[secdir] Secdir last call review of draft-ietf-roll-efficient-npdao-10
Brian Weis via Datatracker <email@example.com> Wed, 22 May 2019 05:31 UTC
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Date: Tue, 21 May 2019 22:31:30 -0700
Subject: [secdir] Secdir last call review of draft-ietf-roll-efficient-npdao-10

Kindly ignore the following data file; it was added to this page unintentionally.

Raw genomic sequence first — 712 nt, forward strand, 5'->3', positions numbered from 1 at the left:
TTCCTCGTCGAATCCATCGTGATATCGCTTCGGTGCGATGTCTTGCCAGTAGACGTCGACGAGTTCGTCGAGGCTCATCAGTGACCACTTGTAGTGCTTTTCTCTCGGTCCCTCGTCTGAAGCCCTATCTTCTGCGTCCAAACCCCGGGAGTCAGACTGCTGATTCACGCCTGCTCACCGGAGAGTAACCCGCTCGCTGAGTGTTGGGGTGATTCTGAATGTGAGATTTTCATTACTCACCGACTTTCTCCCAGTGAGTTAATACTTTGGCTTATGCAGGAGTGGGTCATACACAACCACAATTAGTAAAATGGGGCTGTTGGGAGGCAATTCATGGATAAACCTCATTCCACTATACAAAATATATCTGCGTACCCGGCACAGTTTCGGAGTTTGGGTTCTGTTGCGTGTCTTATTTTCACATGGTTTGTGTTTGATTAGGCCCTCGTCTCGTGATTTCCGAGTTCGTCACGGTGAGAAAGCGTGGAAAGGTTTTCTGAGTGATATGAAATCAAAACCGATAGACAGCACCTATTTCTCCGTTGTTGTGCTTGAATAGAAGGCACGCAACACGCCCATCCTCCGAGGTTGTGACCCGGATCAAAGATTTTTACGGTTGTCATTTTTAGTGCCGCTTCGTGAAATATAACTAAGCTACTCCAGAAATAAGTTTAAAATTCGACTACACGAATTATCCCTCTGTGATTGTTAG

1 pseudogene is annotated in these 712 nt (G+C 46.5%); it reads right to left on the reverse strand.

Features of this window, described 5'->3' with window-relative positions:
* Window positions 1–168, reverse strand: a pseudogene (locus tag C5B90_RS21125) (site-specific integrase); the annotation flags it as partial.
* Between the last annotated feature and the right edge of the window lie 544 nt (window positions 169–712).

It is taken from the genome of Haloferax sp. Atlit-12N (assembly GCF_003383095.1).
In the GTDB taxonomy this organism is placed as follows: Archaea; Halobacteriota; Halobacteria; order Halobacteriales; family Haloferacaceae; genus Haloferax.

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Reviewer: Brian Weis Review result: Has Issues I have reviewed this document as part of the security directorate's ongoing effort to review all IETF documents being processed by the IESG. These comments were written primarily for the benefit of the security area directors. Document editors and WG chairs should treat these comments just like any other last call comments. This document addresses a reliability problem with removing routes in RPL. Currently, when a node in the network determines to change the route by which data is delivered to itself, it sends an “add route” message (DAO) to the new upstream adjacency indicating that this its new route. It also sends a “delete route” message (NPDAO) to the old upstream adjacency indicating that the old route is to be torn down. Both the DAO and NPDAO are to be forwarded upstream by the receiving adjacencies until they reach a common ancestor. However, if the NPDAO message gets lost then data sent to the node may fail because the its no longer listening the adjacency beginning the old path. To solve this reliability problem, this document defines a new Destination Cleanup Option (DCO) message that is initiated from a common parent to both the old and new routes. When the common ancestor sees a request to send a DCO come upstream from a node, it creates and sends a DCO down the path where the NPDAO should have come. Thus, the new DCO downsteam message should make up for a loss of a potential lost NPDAO upstream message. RPL is a distance vector protocol. In most distance vector protocols, each node summarizes its routing table and sends the summary to their peers. From a security perspective, the peers receiving these messages can at best validate that the information was provided by a trusted peer but they cannot validate whether the routing summary or any other information in the message (e.g, the message header) is accurate or not. They cannot validate messages sent from a “peer of a peer” or further along the graph. So if any previous node in the graph lied than the lie is propagated. I believe RPL also works this way, although I’d be happy to be corrected and it could change the results of this review. >From a security considerations perspective then, we can’t usually expect more than for a node to validate that a trusted peer has sent this data. RPL can validate this using a MAC (keyed by either a group or pair-wise key, or a digital signature. This document describes these options, and this is good. However, note that there doesn't seem to be a facility for verifying that any part of the message propagated by a "peer of a peer", etc. is accurate. However, I believe that the network flow of this DCO brings in some additional risks in the context of a distance vector protocol. The security considerations does mention that a rogue ancestor could imitate a malicious route invalidation, and that’s a good statement. But I think the risk goes beyond that. This document adds a signal (the “I” bit) to an upstream RPL routing message. This “I” bit indicates that any ancestor should invalidate any previous routes that it has. The intent is for the node initiating a legitimate routing change to request an ancestor having more than one downstream route to that node to send a DCO down the old route. But if any node along the path can create this header, then not only the initiating node can add the "I" bit — any malicious node forwarding the RPL frame upstream can also add it. That would (I think for the first time) allow a malicious node to explicitly cause another off-path route to be destroyed — potentially leaving a target with no routes to it at all. This attack should be described in the security considerations as a risk. It’s at a very least a problem when all of the nodes share a MAC key, and if I’m correct that only neighbor MACs or signatures are verified in RPL then it’s a problem even if the secure version of messages is deployed because a “peer of a peer” or earlier node could have added the “I” bit. Another aspect of this new network flow is that previously a node could have protected itself from attacks deleting routes by only accepting a change of route from an adjacency representing the routed path. Spoofed “delete path” messages could be ignored from other adjacencies. That seems no longer possible with the DCO, since by definition it comes downstream rather than upstream direction from the node (possibly) changing its routes. If there’s any operational mitigation possible by which a node could protect itself against spoofed “delete path” messages then this should be added to security considerations.
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